My original plan was to write You Are Not Your Mother as a book and last year I committed to it by going to a writing retreat led by Jen Louden (author of The Woman’s Comfort Book and most recently, Why Bother). The retreat was fantastic, Jen is incandescent and I learned a lot (plus Taos! Gorgeous!) but eventually after a lot of writing around it, I realized that I don’t want to write that book because I don’t like to read self-help books so I sure didn’t want to write one. (This is a challenge as a therapist, too — people always ask me for self-help book recommendations but I don’t read them so I’m useless about that.)
Anyway, one of the exercises we did was about exploring our inner critic. We wrote up the messages that got in our way of doing things and then got with a partner to process it. I decided that my inner critic looked like the Babadook, which is the perfect monster for someone who is working on a project about mothering. (I don’t like horror movies but I loved this one.) And what my inner critic likes to say to me (not so weirdly, in my mother’s voice) is, “Who the hell do you think you are?!?”
In families that are scared for their kids to grow too much (grow just enough but not too much, that’s the message and what exactly that means is up to the child to ferret out) there are several ways to keep them small and therefore close:
- Tell them directly not to grow by saying things like, “It will break my heart when you move away!” “Any boy who comes around here will have to get through me!” etc. (It sounds loving but really it’s controlling and conditional.)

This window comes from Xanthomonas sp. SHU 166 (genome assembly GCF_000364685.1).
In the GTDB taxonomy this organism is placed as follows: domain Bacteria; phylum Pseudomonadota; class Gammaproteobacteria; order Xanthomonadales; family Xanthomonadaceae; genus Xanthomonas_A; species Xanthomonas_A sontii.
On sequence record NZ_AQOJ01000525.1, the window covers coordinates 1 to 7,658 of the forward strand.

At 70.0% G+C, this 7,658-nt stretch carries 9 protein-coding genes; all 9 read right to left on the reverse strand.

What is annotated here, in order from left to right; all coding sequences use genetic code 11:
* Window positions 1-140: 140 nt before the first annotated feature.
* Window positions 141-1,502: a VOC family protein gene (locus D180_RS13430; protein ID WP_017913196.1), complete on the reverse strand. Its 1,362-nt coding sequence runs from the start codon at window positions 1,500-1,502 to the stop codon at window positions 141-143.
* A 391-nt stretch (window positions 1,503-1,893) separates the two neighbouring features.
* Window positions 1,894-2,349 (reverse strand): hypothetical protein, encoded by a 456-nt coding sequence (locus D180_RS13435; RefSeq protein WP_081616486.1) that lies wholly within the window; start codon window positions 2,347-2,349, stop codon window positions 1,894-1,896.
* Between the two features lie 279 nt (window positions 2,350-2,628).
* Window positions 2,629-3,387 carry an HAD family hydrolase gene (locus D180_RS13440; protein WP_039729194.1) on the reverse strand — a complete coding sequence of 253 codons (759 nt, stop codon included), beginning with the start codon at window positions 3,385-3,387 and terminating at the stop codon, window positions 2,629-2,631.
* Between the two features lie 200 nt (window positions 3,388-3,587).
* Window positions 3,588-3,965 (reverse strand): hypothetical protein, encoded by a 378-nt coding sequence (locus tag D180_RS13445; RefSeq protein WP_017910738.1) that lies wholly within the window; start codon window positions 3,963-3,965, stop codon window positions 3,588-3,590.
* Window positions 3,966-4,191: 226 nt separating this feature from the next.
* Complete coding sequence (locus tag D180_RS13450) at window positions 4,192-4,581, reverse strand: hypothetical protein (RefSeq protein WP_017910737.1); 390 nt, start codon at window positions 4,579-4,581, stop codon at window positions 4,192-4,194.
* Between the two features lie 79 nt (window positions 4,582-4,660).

- Cripple them in emotional ways by reminding them of every mistake they’ve made, exaggerating the challenges they’ll face, or predicting their failure. (Often shared under the guise of protecting them like saying, “I just don’t want you to get your hopes up so that’s why I’m telling you how unrealistic you’re being.”)
- Cripple them in actual ways by sabotaging their efforts through refusing to write a check for college admissions; not passing on the message from their boss; spending their college funds behind their backs.
Sometimes it’s because they are afraid of losing their child, of being outgrown (even though kids are meant to outgrow their parents — that’s the point) and sometimes it’s jealousy because seeing you go for your dreams reminds them of the opportunities they missed. Sometimes it’s because growing up and doing things differently breaks the family loyalty and in many families, that is the ultimate sin. And sometimes it really is about protection, the parent who has been so hurt that they can’t imagine a world in which their child will be safe.
I know I’m not the only person with a Babadook inner critic shouting, “Who in the hell do you think you are?!?” That monster’s voice is saying, “How dare you be different? Why can’t you stay safe? Why do you question me? How can you leave us?” It is all the fear and sadness and rage and trauma that clutters up my family tree but I don’t have to answer to it. You don’t have to answer to yours either.
It can take practice, for sure. But when you can recognize that your inner critic is not something inherent to you, rather it’s something that was passed down without your permission, you can begin to recognize it as a trespasser. You can hear it, you can acknowledge it. And then you can say, “Thanks but no thanks. I’ve got things to do. I have people to meet. I have a life to live.”
You can say, “I will grow anyway! As scary as it is, I am meant to keep growing!”
Because you are. You really and truly are. WE really and truly are. So let’s do it.